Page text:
Applied Animal Biology Major

During the final year of her BSc in Applied Animal Biology, Katelyn Mills spent four months conducting a literature review of unnecessary surgeries on companion animals, the results of which were published in The Journal of the American Veterinary Medical Association. [read more]

Applied Animal Biology is intended for students who want to study and/or work with animals. It provides students with fundamentals of animal behaviour, animal physiology and related fields as applied to farm, companion and other animals. It also exposes students to the role of animals in human society and the ethical, environmental and other issues that arise. It offers training in research skills needed for graduate work, and (with appropriate selection of courses) prepares students for admission to veterinary and human medicine. Students have various options to gain practical experience on farms and in laboratories, animal shelters and wildlife rehabilitation centres.

Potential career paths include veterinary medicine, human medicine, biomedical research, animal ecology, sustainable aquaculture, animal training, animal nutrition, wildlife rehabilitation, wildlife conservation, agricultural extension and animal welfare.

Students planning to apply to vet school: Western College of Veterinary Medicine has changed entrance requirements from 6 undergraduate physics credits to 3. Visit the WCVM website for details.

Note to current LFS Students: To view your degree progress, please log in to Student Service Centre and click on Degree Navigator.

Applied Animal Biology is intended for students with a strong interest in animals and wanting to pursue careers working with animals (e.g., veterinary medicine). This major will provide students with fundamentals in the field of animal science and will provide considerable flexibility to students when selecting courses that meet their specific interests. Students are exposed to a challenging capstone research experience in the third and fourth years of the program.Admission to the Applied Animal Biology Major is to second year (with an option of third-year admission). Admission is based on a minimum academic standing of 70%, calculated as a cumulative average of grades from all prerequisite and program courses taken. Elective courses are not included in this calculation. Note that due to program demand, the academic standard required for admission may be higher than the published minimum.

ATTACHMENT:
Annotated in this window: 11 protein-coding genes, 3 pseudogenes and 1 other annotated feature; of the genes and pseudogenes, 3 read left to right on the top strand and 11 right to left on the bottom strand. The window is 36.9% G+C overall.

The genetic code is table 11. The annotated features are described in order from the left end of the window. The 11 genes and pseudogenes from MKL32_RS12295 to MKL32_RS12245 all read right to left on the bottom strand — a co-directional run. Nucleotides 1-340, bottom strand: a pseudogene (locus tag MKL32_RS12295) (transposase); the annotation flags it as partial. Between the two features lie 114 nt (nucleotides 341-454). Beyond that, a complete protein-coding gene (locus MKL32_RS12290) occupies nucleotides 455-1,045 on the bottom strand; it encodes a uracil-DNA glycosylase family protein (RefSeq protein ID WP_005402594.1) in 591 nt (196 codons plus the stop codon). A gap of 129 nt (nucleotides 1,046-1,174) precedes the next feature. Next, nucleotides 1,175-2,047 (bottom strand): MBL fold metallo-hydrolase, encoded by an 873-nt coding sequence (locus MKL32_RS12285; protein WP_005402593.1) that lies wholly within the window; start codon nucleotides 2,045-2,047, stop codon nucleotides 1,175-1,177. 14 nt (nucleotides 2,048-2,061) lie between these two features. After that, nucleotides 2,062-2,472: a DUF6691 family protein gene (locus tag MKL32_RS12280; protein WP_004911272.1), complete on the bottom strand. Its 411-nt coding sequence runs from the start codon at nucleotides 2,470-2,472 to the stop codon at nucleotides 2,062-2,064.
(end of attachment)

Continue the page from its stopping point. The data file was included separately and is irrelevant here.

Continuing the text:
Applied Animal Biology Major

  • APBI 260 Agroecology I (6 credits)
  • APBI 311 Animal Physiology I (3 credits)
  • APBI 312 Animal Physiology II (3 credits)
  • APBI 314 Animals and society (3 credits)
  • APBI 315 Animal welfare and the ethics of animal use (3 credits)
  • APBI 316 Equine Biology, Health and Welfare (3 credits)
  • APBI 319 Aquaculture and the Environment (3 credits)
  • APBI 327 Introduction to Entomology (3 credits) (Equivalency: BIOL 327)
  • APBI 360 Agroecology II (3 credits)
  • APBI 361 Key Indicators of Agroecosystem sustainability (3 credits)
  • APBI 398 Research Methods in Applied Animal Biology
  • APBI 410 Applied Animal Health and Physiology (3 credits)
  • APBI 413 Stress and Coping in Animals (3 credits)
  • APBI 414 Animals and Global Issues (3 credits)
  • APBI 415 Applied Animal Behaviour (3 credits)
  • APBI 416 Animal Welfare and Conservation Biology (3 credits)
  • APBI 418 Intensive fish production (3 credits)
  • APBI 419 Fish Diseases (3 credits)
  • APBI 428 Integrated Pest Management (3 credits)
  • APBI 444 Agroforestry (3 credits)
  • APBI 460 Advanced Agroecology (3 credits)
  • APBI 490 Topics in Applied Biology
  • APBI 495 Principles of Wildlife Management in Forests and Agricultural Environments (3 credits)
  • APBI 496 Applied Animal Biology Practicum (3/6 credits) Restricted enrollment.